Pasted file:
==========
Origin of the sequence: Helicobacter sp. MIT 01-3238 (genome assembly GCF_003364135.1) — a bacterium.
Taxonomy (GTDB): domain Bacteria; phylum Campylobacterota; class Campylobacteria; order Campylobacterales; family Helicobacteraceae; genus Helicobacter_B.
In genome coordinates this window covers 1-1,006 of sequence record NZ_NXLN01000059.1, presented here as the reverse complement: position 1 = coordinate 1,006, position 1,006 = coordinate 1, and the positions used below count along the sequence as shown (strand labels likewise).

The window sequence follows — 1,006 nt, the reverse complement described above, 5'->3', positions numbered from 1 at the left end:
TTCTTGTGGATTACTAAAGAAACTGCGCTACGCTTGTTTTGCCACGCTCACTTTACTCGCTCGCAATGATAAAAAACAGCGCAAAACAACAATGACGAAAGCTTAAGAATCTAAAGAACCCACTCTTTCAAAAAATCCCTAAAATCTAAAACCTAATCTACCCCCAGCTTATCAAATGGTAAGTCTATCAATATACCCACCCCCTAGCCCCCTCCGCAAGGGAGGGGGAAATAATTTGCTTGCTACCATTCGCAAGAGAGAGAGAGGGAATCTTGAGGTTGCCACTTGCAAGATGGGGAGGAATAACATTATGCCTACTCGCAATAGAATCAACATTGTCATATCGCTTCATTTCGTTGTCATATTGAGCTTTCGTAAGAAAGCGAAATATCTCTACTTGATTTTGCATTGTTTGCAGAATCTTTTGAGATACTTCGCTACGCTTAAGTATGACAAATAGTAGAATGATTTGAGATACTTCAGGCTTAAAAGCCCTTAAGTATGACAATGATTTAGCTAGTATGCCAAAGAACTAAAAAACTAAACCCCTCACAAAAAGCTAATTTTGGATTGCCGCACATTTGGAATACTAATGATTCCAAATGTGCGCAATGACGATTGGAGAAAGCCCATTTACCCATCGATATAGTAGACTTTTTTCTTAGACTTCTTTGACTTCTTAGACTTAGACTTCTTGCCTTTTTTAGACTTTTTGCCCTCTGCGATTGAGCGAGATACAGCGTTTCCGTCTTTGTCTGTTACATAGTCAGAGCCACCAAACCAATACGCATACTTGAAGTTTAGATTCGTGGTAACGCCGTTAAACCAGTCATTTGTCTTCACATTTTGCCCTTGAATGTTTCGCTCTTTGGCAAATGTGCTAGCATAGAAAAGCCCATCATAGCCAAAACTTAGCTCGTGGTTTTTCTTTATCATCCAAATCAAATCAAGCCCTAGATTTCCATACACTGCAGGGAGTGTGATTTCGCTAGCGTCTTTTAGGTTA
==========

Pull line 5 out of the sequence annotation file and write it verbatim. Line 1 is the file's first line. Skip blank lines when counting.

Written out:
TTCTTGTGGATTACTAAAGAAACTGCGCTACGCTTGTTTTGCCACGCTCACTTTACTCGCTCGCAATGATAAAAAACAGCGCAAAACAACAATGACGAAAGCTTAAGAATCTAAAGAACCCACTCTTTCAAAAAATCCCTAAAATCTAAAACCTAATCTACCCCCAGCTTATCAAATGGTAAGTCTATCAATATACCCACCCCCTAGCCCCCTCCGCAAGGGAGGGGGAAATAATTTGCTTGCTACCATTCGCAAGAGAGAGAGAGGGAATCTTGAGGTTGCCACTTGCAAGATGGGGAGGAATAACATTATGCCTACTCGCAATAGAATCAACATTGTCATATCGCTTCATTTCGTTGTCATATTGAGCTTTCGTAAGAAAGCGAAATATCTCTACTTGATTTTGCATTGTTTGCAGAATCTTTTGAGATACTTCGCTACGCTTAAGTATGACAAATAGTAGAATGATTTGAGATACTTCAGGCTTAAAAGCCCTTAAGTATGACAATGATTTAGCTAGTATGCCAAAGAACTAAAAAACTAAACCCCTCACAAAAAGCTAATTTTGGATTGCCGCACATTTGGAATACTAATGATTCCAAATGTGCGCAATGACGATTGGAGAAAGCCCATTTACCCATCGATATAGTAGACTTTTTTCTTAGACTTCTTTGACTTCTTAGACTTAGACTTCTTGCCTTTTTTAGACTTTTTGCCCTCTGCGATTGAGCGAGATACAGCGTTTCCGTCTTTGTCTGTTACATAGTCAGAGCCACCAAACCAATACGCATACTTGAAGTTTAGATTCGTGGTAACGCCGTTAAACCAGTCATTTGTCTTCACATTTTGCCCTTGAATGTTTCGCTCTTTGGCAAATGTGCTAGCATAGAAAAGCCCATCATAGCCAAAACTTAGCTCGTGGTTTTTCTTTATCATCCAAATCAAATCAAGCCCTAGATTTCCATACACTGCAGGGAGTGTGATTTCGCTAGCGTCTTTTAGGTTA